In Singapore many kids would have had the experience of learning a musical instrument during their childhood days. I also had that same experience. My parents sent me for piano lessons when I was in Primary 5 at my request.
Learning a musical instrument can yield several benefits. It keeps my fingers nimble and helps me tune into that part of the brain where I can roam around in creativity. I also found out later that music does help the brain to learn things in a less structured manner too.
When I first started piano lessons, I could only grapple with the basics, like figuring out the notes, tempo, rhythm and how to play with both hands. After a while, my tutor said I was good enough to skip one junior grade and move up to another grade, because I could comprehend the music jargon well enough.
That didn’t help me grasp music comfortably though. In the beginning, I struggled a lot to ‘hear’ the music in my mind. I only knew I was banging out note after note without understanding what I was playing. I was trying to be technically perfect, but plain boring. Even simple pieces – like nursery rhymes – do not sound as nice as they ought to. My fingers were too stiff to create music that flows.
What did my teacher suggest? She suggested a few things I could do. The first is to rely on external aids like metronomes to improve my grasp of rhythm. This also frees up my mind from having to deal with rhythm while attempting to get a grip on the other musical skills.
The second thing I should do is to play music exercise pieces. These are pieces written to improve the dexterity of our fingers and get our fingers used to different hand combinations. Music exercises also help me to improve my range of hand motions across the entire keyboard.
The third thing I should do is to practise tuning my inner ear to the music pieces I am playing. What does this mean? It means learning to string the notes together into a coherent whole, to understand and appreciate what I am hearing. By way of analogy, it is like comprehending the individual words that form a sentence, and the individual sentences that form a paragraph.
I don’t play music actively today, but the skills I learnt from there have kind of transferred to other aspects of life. As with learning anything, we can apply the skills we learn to different areas.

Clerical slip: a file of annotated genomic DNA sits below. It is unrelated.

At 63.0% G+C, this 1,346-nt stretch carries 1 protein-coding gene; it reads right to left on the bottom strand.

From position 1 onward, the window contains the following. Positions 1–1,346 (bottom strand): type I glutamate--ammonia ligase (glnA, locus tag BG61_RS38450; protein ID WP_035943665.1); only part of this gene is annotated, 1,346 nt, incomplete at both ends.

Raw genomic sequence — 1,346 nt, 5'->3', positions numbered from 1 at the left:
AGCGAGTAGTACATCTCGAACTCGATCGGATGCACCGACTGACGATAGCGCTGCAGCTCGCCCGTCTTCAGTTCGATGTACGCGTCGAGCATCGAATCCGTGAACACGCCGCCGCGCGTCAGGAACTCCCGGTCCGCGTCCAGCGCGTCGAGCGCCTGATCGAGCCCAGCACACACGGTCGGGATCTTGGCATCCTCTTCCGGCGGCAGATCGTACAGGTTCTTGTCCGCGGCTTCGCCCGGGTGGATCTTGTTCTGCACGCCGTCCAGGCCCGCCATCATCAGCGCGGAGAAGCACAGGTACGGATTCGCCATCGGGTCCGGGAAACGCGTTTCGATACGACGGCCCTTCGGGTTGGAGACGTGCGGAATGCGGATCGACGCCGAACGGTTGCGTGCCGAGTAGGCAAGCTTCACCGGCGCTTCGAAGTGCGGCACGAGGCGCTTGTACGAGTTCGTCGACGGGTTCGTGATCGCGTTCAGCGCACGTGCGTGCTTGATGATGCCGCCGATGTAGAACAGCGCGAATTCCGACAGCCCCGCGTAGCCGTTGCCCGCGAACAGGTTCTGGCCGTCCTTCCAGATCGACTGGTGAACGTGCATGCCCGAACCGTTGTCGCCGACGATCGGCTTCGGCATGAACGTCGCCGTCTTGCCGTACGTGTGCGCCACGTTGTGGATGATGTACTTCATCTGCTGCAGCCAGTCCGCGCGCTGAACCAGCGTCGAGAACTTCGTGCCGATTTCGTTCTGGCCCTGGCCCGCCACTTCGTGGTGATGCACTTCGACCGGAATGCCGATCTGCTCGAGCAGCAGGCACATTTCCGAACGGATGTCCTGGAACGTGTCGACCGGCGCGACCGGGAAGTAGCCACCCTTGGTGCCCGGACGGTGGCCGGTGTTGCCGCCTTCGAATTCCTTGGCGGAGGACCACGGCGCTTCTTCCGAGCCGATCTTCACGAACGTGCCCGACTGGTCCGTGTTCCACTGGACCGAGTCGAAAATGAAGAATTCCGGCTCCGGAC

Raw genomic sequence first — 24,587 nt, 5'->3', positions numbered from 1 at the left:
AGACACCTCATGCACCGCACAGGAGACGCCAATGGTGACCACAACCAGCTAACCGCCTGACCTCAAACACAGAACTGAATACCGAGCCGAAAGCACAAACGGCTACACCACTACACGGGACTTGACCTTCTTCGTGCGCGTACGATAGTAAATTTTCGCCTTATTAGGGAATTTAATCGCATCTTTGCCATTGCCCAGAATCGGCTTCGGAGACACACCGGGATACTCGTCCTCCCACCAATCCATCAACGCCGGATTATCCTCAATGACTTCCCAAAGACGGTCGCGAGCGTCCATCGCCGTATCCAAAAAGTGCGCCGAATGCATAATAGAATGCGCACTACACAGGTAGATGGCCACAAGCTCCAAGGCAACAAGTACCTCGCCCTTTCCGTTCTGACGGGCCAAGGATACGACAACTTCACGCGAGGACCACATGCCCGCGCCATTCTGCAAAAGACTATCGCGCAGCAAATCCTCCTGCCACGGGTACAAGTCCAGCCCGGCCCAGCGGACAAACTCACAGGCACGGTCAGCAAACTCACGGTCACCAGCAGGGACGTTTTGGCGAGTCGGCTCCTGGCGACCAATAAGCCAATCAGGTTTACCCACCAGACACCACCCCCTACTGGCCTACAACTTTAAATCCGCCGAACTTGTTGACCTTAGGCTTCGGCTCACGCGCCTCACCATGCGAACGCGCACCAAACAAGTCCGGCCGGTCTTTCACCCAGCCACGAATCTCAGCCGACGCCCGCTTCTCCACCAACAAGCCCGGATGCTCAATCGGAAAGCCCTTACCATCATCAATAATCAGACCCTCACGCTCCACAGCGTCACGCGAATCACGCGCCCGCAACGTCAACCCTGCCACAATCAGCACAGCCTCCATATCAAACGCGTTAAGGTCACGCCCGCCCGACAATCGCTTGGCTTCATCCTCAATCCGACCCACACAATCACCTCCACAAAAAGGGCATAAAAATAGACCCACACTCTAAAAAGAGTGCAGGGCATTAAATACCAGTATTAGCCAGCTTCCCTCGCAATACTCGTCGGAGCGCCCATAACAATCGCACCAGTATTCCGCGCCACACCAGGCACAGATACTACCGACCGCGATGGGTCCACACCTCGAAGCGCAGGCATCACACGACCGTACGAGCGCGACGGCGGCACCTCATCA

1. Learn A New Instrument. This is a direct benefit of learning music theory. Once you are familiar with the rudiments of music, you can read music scores of any instrument. From there you can learn any instrument. So I have picked up the harmonica and guitar after the piano. Knowledge about music theory helps me pick up these instruments quickly. I just need to focus on getting the technical skills up to speed.
2. Look Into Music Programming For The School. When I took up the role of school leadership, one thing I have to do is watch over curricular programming for the whole school. While there are subject experts to look into the different areas, knowing music helps me explore deeper with my teachers what we can do for different student cohorts. It is the same as having content knowledge in art, the humanities, sciences and so on. You get to steer the professional conversation and contribute at a deeper level.
3. Being Focused On The Overall Picture. An indirect benefit from learning music is that you have to focus on producing music for the audience while following the details in the music score. This helps me in my work especially. I learnt to keep an eye on the developments in education, society and environment, while looking intently at the development of school-based policies at the same time. All these with a view towards playing the right notes and creating the right music simultaneously.
4. Learning To Be Disciplined. One trait I developed from learning music is discipline. You don’t have a choice on what to play when you go through the music curriculum. Of course I get to choose if I want to play music pieces I like, but you don’t have a choice when preparing for exams. The pieces may not suit my preference, nor are they familiar composers I love. So going through different pieces with varied technical skills required has trained me to be disciplined in going through the grind.
I have dabbled less with music since I started work. It’s not just work, but different areas of life that also called me away from music. Was the investment by my parents wasted in that sense? Not quite. At least I have transferred the learning to other areas of life.
I believe learning is and should be transferable. It is more a matter of thinking how to transfer the learning and apply to other areas. Hence I try and apply ideas I learnt from different areas in the course of my work whenever I can.
Have you picked up music before? What do you think you have benefited from learning music? How do you apply musical skills in your life?